However, in order to paint Nasreen as a mad woman with a powerful grudge, Lasdun takes an unnecessarily dry and impersonal tone, using supplementary texts on the nature of obsession to further his case. (On his reading list: Tintin — the books with Arab villains, natch — Sir Gawain and the Green Knight, D.H. Lawrence’s personal biography, or Hitchcock’s Strangers on a Train. Perhaps we should give Lasdun credit for not citing Fatal Attraction and Sunset Boulevard.) As he goes into his analysis, painting Nasreen as a stalker and himself as a heroic naïf, the more he starts to sound like Humbert Humbert, more complicit than innocent, more culpable than defensible. There are moments where his humility cannot help but sound like a humblebrag: “I want to know what she thinks she is doing. [ . . . ] What happened—between us, or to her alone — to make my unremarkable existence matter so much to her?” He does acknowledge that in trying to write this story, his motivation is as cloudy as Nasreen’s:
I have a strong vested interest, after all, in claiming that Nasreen was fundamentally sane. I want to hold her responsible for her behavior. [ . . . ] But I also have to admit that if I didn’t, I would probably feel uncomfortable writing about her. Uncomfortable not only from a personal point of view but also from a litery one.
Heaven forbid that Lasdun’s literary ethics be violated in depicting the actual truth — perhaps this is the problem when the author is also the main character. In trying to mount a self-defense, Lasdun’s case rests on giving Nasreen full agency — an impossibility, given that throughout her attacks, he never once confronts her directly. “I wasn’t thinking about the effect of my not answering,” Lasdun noted in his interview, “[nor] the effects of silence on someone who is obsessed with you.” Incidental or not, Lasdun’s silence allows him to be the “bigger guy” in this scenario, and so his descriptions of Nasreen are anything but empowering: he compares her to a groundhog, “defiantly present in my garden every morning.” In the final section, set during a trip to Israel, Lasdun tries to provide a global context for Nasreen’s behavior, and in doing so overly simplifies her crimes to a simple clash of cultures. (Comparing Nasreen’s missives to the Wailing Wall is even more grating.) In the very act of writing down his “side of the story,” Lasdun denies us the chance to cross-examine him.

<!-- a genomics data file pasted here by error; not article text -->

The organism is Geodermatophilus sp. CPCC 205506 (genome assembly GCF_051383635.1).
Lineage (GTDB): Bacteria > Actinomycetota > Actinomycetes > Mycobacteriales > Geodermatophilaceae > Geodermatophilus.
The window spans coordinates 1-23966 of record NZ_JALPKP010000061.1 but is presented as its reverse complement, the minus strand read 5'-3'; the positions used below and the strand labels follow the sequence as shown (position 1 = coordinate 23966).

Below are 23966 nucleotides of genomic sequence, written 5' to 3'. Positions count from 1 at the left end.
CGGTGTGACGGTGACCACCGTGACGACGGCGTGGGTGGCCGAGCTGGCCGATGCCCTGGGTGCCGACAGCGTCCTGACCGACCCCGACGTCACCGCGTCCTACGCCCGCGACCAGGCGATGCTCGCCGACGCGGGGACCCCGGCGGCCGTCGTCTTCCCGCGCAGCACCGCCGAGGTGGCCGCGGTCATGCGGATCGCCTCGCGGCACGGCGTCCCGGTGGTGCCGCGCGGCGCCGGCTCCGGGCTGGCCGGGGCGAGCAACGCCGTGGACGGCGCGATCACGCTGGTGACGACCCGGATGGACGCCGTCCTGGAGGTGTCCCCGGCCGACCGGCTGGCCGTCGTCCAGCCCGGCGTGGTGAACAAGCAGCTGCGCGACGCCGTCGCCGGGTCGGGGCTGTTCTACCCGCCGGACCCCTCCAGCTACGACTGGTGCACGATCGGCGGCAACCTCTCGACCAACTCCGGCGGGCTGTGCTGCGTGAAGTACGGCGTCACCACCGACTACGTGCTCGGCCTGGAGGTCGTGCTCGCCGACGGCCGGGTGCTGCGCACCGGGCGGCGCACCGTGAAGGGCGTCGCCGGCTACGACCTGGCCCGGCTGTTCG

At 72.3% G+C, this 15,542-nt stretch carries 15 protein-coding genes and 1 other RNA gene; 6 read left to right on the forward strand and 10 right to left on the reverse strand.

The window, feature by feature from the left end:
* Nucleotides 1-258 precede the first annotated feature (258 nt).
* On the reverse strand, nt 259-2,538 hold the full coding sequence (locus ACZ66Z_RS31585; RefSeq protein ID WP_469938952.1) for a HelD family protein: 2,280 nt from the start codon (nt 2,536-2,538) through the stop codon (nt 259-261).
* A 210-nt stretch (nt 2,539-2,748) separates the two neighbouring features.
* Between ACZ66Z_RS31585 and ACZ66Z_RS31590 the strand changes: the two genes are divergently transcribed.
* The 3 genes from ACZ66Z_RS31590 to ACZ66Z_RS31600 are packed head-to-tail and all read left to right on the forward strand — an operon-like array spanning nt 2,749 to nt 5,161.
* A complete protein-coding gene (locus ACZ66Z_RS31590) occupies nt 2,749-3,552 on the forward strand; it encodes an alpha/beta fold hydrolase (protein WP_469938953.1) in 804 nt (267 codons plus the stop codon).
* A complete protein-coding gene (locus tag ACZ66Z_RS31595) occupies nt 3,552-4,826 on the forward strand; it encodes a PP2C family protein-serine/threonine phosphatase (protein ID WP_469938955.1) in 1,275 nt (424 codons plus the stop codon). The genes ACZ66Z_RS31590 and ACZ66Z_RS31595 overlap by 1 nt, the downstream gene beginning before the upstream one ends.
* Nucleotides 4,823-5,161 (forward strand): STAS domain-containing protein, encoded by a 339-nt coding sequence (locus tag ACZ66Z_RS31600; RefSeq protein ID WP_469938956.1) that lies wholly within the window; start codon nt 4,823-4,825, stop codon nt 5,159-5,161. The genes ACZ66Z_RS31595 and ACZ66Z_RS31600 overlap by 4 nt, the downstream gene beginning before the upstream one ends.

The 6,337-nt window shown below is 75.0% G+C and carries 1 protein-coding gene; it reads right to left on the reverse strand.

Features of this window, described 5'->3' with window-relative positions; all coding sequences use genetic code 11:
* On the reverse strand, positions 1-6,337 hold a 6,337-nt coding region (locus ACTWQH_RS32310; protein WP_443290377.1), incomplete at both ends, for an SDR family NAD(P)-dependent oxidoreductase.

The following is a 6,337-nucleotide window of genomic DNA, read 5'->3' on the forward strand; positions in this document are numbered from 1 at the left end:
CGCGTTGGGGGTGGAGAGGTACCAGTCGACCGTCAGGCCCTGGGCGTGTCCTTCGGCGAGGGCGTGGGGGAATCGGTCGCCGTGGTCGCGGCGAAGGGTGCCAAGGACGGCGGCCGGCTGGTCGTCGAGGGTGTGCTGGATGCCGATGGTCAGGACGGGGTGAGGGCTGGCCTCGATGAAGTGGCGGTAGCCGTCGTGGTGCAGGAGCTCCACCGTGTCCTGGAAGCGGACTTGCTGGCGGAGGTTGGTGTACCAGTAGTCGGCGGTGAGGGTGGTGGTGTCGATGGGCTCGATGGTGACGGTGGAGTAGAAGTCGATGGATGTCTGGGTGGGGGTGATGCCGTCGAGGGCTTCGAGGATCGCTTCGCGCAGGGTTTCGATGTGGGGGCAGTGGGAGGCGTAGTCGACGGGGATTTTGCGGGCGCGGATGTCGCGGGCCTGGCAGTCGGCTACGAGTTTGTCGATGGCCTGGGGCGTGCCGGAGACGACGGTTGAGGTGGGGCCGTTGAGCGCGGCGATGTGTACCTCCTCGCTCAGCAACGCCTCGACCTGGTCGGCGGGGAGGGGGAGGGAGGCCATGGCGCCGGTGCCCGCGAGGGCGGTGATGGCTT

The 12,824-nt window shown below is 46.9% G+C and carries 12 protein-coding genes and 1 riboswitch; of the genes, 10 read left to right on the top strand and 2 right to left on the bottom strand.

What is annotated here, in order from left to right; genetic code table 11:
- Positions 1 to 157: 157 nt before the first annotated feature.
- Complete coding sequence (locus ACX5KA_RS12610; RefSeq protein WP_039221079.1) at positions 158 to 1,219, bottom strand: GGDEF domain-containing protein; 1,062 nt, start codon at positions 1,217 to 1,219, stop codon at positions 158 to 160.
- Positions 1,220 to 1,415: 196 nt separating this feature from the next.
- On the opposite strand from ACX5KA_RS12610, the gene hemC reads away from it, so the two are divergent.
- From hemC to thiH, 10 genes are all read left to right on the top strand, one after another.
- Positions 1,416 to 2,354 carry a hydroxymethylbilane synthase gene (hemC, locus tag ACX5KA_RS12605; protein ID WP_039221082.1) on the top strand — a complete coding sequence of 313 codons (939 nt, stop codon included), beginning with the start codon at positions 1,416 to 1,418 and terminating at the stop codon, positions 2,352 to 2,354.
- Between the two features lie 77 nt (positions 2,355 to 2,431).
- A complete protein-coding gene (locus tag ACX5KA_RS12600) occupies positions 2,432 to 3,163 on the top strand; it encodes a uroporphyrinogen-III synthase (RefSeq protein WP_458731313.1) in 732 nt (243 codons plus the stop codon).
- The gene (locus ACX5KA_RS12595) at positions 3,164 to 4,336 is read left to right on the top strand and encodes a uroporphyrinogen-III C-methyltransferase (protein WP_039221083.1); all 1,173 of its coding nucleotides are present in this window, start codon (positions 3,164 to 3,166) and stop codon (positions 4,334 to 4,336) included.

So what did really happen? Yes, Lasdun was pursued; yes, he was attacked; yes, he remains wary of Nasreen’s next move even today; and yes — he will continue to represent himself as victim even as he promotes this book. It’s a pity that while so many stories of female victimization (sexual and otherwise) are grouped into the “women and gender studies” category, Lasdun may sit front and center on the “New in Nonfiction” table . . . a categorization that only holds up as well as you can believe that a one-sided story can be taken as irrevocable truth. Lasdun himself does express doubts at the very writing of this story: “It is a recurrent anxiety of mine, this fear of irrelevance, and I have no argument against it other than [ . . . ] that sometimes the urge to write these very private things is stronger than the doubts about whether they are worth writing.” Only Lasdun can tell us whether the story was worth it — the bigger question, the one that snakes itself to the front of my mind at each line of flowery recrimination, is whether Lasdun should’ve taken his story public. “Was I am objective, impartial observer, a purely neutral participant in those early months of our exchange?” he asks, and then answers: “I was not. Nobody ever is.” And so I wonder, as the praise-laden reviews roll out, if a certain former student is clicking onto Amazon and Goodreads and slowly, methodically, conducting her own self-defense.